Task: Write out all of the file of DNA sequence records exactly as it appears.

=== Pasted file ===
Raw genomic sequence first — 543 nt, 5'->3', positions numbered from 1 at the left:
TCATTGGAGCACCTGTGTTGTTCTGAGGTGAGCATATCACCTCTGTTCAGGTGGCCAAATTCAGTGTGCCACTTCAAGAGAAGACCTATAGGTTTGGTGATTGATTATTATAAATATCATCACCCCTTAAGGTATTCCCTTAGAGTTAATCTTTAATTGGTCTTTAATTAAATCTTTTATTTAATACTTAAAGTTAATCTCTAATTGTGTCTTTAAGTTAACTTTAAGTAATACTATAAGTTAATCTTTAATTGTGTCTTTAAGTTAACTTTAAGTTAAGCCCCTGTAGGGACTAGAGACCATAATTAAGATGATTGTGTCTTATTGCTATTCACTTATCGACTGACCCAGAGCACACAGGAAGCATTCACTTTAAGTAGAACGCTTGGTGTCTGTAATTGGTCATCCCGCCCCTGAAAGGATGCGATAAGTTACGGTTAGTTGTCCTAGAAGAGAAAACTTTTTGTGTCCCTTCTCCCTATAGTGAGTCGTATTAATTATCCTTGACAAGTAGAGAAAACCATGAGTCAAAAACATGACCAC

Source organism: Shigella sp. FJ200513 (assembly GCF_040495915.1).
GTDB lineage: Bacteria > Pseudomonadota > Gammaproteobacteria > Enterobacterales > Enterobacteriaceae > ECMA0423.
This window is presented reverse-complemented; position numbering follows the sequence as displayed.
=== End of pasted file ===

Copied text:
Raw genomic sequence first — 543 nt, 5'->3', positions numbered from 1 at the left:
TCATTGGAGCACCTGTGTTGTTCTGAGGTGAGCATATCACCTCTGTTCAGGTGGCCAAATTCAGTGTGCCACTTCAAGAGAAGACCTATAGGTTTGGTGATTGATTATTATAAATATCATCACCCCTTAAGGTATTCCCTTAGAGTTAATCTTTAATTGGTCTTTAATTAAATCTTTTATTTAATACTTAAAGTTAATCTCTAATTGTGTCTTTAAGTTAACTTTAAGTAATACTATAAGTTAATCTTTAATTGTGTCTTTAAGTTAACTTTAAGTTAAGCCCCTGTAGGGACTAGAGACCATAATTAAGATGATTGTGTCTTATTGCTATTCACTTATCGACTGACCCAGAGCACACAGGAAGCATTCACTTTAAGTAGAACGCTTGGTGTCTGTAATTGGTCATCCCGCCCCTGAAAGGATGCGATAAGTTACGGTTAGTTGTCCTAGAAGAGAAAACTTTTTGTGTCCCTTCTCCCTATAGTGAGTCGTATTAATTATCCTTGACAAGTAGAGAAAACCATGAGTCAAAAACATGACCAC

Source organism: Shigella sp. FJ200513 (assembly GCF_040495915.1).
GTDB lineage: Bacteria > Pseudomonadota > Gammaproteobacteria > Enterobacterales > Enterobacteriaceae > ECMA0423.
This window is presented reverse-complemented; position numbering follows the sequence as displayed.